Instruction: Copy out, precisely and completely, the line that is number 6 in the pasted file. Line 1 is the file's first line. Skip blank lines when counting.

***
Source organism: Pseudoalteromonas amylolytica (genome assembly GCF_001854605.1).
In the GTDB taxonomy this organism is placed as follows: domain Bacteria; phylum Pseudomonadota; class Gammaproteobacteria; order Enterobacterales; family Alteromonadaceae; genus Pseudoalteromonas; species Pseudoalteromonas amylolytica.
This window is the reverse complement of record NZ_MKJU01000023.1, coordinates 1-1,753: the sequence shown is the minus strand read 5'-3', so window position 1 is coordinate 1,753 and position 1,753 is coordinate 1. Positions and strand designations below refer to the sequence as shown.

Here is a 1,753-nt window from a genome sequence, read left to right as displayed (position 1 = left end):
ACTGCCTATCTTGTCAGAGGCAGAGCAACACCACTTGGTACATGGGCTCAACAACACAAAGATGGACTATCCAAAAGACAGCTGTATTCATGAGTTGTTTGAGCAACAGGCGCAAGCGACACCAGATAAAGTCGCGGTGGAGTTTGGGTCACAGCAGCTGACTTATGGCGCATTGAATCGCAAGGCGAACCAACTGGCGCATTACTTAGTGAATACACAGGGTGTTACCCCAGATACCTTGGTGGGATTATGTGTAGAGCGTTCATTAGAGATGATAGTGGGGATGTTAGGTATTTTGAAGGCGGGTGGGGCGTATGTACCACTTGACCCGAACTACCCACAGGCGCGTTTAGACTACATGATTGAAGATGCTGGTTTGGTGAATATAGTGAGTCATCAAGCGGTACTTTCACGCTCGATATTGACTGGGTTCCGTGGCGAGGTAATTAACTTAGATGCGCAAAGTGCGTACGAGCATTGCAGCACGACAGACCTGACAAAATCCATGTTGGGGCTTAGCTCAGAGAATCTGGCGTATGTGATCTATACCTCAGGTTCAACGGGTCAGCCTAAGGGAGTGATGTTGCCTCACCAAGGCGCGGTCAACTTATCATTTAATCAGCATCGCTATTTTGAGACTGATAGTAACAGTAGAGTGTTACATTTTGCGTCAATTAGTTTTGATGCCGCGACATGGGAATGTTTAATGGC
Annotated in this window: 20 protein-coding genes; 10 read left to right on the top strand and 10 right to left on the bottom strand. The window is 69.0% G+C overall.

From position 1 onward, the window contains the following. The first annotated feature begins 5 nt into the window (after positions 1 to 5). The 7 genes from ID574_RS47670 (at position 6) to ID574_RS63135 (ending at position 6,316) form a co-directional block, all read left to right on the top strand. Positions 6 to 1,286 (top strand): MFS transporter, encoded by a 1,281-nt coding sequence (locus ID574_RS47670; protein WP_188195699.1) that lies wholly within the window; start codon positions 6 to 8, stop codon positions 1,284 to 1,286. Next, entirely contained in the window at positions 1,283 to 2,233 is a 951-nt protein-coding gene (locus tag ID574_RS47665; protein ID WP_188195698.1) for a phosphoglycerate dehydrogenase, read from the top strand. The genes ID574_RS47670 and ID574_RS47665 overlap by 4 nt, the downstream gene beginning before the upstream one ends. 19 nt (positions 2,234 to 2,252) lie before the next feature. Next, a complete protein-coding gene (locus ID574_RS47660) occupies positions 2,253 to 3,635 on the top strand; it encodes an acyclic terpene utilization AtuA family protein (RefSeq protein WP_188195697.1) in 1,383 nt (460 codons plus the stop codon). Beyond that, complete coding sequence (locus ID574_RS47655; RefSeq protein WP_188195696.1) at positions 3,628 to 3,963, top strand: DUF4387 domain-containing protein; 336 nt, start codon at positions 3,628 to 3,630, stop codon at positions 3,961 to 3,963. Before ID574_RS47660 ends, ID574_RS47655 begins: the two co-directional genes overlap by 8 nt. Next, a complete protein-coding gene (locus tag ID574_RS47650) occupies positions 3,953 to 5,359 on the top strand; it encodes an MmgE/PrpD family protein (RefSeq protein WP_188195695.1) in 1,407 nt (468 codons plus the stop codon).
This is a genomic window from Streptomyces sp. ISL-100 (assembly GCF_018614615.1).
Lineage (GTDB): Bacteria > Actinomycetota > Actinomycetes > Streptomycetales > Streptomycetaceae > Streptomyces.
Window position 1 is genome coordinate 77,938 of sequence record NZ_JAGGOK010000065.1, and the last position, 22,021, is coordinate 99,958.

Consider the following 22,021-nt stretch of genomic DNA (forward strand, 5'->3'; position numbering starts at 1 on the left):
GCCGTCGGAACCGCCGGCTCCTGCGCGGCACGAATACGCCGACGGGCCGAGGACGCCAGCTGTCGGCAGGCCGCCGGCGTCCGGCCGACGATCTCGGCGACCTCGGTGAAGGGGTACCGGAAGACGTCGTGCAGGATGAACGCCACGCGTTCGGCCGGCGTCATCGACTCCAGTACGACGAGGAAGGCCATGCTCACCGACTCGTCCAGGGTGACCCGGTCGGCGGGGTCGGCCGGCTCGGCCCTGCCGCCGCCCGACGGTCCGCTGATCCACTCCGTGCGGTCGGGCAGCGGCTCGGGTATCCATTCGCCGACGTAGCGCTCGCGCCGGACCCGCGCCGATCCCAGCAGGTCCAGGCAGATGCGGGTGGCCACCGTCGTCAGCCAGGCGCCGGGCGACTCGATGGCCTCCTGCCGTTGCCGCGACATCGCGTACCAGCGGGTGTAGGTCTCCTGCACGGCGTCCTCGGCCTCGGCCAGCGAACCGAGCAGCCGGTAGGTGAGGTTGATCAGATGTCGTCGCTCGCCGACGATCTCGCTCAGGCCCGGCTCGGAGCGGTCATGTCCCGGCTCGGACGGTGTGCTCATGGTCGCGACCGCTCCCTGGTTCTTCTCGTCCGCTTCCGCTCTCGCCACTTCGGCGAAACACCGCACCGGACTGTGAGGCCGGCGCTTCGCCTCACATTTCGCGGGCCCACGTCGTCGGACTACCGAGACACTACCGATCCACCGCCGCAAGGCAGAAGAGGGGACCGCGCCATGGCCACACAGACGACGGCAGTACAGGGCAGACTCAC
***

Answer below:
Annotated in this window: 20 protein-coding genes; 10 read left to right on the top strand and 10 right to left on the bottom strand. The window is 69.0% G+C overall.